We know that protecting your family and valuables, whether at home or work, is extremely important. With 30 years experience providing locksmith services to companies and families alike, we have seen our share of “less than desirable” locksmiths taking advantage of people. To help you choose your next locksmith wisely, we have put together a list of things to consider before trusting a stranger with the safety of your loved one’s and valuables.
- Anyone can place an advertisement in the phone book or online, so be careful not to trust all sources. Verify that the locksmith has a physical address, or look up the locksmith online and search for complaints or reviews. Some good websites that list reviews and complaints online are Yelp and Angie’s List.
- According to the Pennsylvania’s Home Improvement Consumer Protection Act, all advertisements must contain the locksmiths PA Contractor number. The absence of this number should be considered a red flag.
- Watch out for residential locksmiths advertising that they are recommended by local police. Always verify this fact with your local authorities
- Beware of “locksmith scammer’s”. Locksmith scammer’s are un-trained locksmiths that will typically list a toll free number as the main business contact number. When a call is placed to the toll free number, it is routed to a call center that is often located in another state. The call center will then dispatch a “locksmith” to your home and the service will be performed. Once complete, the homeowner is confronted with a bill higher than originally quoted. Since the locksmith is onsite, homeowners are usually stranded in a no-win situation and pay.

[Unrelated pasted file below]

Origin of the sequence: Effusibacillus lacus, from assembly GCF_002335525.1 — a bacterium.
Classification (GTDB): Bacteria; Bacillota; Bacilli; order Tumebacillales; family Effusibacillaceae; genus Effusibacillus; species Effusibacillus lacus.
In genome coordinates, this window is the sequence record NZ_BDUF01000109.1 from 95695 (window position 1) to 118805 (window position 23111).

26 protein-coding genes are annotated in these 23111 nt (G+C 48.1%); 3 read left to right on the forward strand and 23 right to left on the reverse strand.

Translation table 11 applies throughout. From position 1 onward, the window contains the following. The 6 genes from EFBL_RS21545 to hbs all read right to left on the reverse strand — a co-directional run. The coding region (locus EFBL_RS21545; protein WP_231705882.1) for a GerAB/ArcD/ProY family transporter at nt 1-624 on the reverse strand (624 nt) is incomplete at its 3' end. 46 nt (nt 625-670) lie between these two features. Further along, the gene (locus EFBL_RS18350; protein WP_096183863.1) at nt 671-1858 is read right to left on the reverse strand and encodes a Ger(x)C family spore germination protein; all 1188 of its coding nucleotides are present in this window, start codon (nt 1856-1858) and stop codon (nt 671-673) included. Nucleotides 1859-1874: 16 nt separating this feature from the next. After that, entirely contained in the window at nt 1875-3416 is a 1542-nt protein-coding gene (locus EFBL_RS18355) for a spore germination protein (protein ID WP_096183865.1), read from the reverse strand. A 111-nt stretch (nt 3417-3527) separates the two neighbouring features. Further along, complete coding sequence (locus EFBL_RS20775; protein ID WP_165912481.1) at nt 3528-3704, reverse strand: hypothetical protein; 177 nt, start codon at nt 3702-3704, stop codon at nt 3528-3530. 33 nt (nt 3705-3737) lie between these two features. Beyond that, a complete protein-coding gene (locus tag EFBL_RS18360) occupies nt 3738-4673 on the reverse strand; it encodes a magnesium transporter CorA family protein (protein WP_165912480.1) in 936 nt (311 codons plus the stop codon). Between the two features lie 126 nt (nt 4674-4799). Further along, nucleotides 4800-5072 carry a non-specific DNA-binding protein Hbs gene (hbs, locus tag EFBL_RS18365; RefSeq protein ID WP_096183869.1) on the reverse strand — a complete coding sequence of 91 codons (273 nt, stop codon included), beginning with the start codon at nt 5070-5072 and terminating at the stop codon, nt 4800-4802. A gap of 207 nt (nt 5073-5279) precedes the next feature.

- If a locksmith shows up in a car or an unmarked van, ask them for their PA Contractor Number or their ALOA (Associated Locksmiths of America) number.
- Always get a quote. Always. Unless the project is an emergency, contractors are required by law to you a written estimate before the project begins. If changes are made to the project, the contractor is required to have them approved by you before any additional work begins.
In every situation, asking for a PA Contractor Number and an ALOA Number will only help protect you from harm or theft. If you do not see it ask why are they breaking the law and report them to the Attorney General’s office. If it is not an emergency get quotes and quote numbers from the vendor. Pennsylvania contractors, which includes local locksmiths, are required by law to give them to you in writing (click here for more information to find out what must be included in a home improvement contract) . If you make changes they are required to have you approve them before any additional work is done.
Since 1973, Great Valley Lockshop has been a local, Chester County Pennsylvania Locksmith providing honest, ethical and expert home and business security services. We hope these tips give you the insight you need when choosing a contractor for your next project.